Did you borrow student loans to help pay your college expenses? Did you just graduate from college? If your answer to these is yes, this article’s for you.
Here are 5 easily avoided mistakes borrowers make when repaying student loans . . .
(1) Not Knowing Who and How Much You Owe
The Federal Direct Loan Program (FDLP) and Federal Perkins Loan Program make 90% of all student loans, so you probably owe these programs. The Federal Student Aid Information Center can tell you who and how much you owe on these loans.
If you borrowed from your state or private lender, contact the state agency or lender that made your loan(s) for this information. Not sure who to contact? Get help from your alma mater’s financial aid office.
(2) Not Using Your Grace Period Wisely
You get a 6-month post-enrollment grace period during which FDLP loan payments aren’t required, and your first FDLP payment occurs 30-60 days after that. So no need to do anything about these loans now, right? Wrong!
Your federal student loan servicer will send you a repayment schedule this fall. It’ll show when your payments begin and what your monthly payment amount would be under the standard, 10-year federal repayment plan. But payments can be lower if you choose a different repayment plan or consolidate your federal college debts. Research this using Washington’s Repayment Plan and Loan Consolidation web pages, plus its Federal Student Loan Repayment Estimator.
State and private loans may not have as many options as federal loans, but call your lender(s) about what they can do.
(3) Letting Your Contact Information With Your Loan Servicer Lapse
Student loan borrowers who fall behind on payments often complain they never heard from their loan servicers. This is usually because their phone numbers or mailing and email addresses changed, but they never told their servicers. Nevertheless, their repayment obligations took effect. Avoid the legal but heavy-handed collection tactics accompanying student loan delinquency and default by emailing or phoning your servicer whenever your contact information changes.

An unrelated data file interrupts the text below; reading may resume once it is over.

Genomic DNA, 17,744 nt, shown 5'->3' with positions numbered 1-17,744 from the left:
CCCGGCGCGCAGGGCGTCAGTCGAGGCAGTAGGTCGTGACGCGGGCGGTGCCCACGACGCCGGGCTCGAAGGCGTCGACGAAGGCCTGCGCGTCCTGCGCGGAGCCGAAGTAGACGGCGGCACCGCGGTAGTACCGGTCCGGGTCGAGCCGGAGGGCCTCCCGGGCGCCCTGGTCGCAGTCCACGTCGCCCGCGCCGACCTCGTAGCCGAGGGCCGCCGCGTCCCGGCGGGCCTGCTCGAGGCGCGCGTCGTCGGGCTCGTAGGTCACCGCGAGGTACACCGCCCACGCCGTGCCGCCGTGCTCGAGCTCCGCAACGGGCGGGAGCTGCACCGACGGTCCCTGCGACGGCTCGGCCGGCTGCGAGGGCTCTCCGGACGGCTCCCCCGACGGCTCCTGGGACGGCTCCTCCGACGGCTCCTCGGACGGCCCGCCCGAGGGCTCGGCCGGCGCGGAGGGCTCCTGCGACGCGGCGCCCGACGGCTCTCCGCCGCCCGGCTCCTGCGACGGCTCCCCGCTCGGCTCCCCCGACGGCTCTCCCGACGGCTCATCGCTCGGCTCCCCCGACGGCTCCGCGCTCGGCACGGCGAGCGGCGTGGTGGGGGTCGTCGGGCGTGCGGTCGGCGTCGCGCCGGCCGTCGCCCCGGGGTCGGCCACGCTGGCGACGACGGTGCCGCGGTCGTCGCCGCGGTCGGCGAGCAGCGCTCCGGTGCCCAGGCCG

(4) Hiding From Your Servicer
When you owe someone money you can’t pay, its natural to avoid them. But it’s dumb, too. Student loan lenders and servicers have many options to help you lower, postpone, or even cancel your payments. If you get into a bind, call them first.
(5) Only Paying Required Amounts Although You Could Pay More
Required monthly payments are the minimum amounts needed to eliminate debts by the end of repayment plans. But interest always builds on loan principal, so paying more than required monthly amounts, or making extra payments each year, reduces what you repay and eliminates your college debt faster.
Need help mapping out how to manage your student loan debts? Contact College Affordability Solutions for assistance. All of our consultations with students and their parents are free.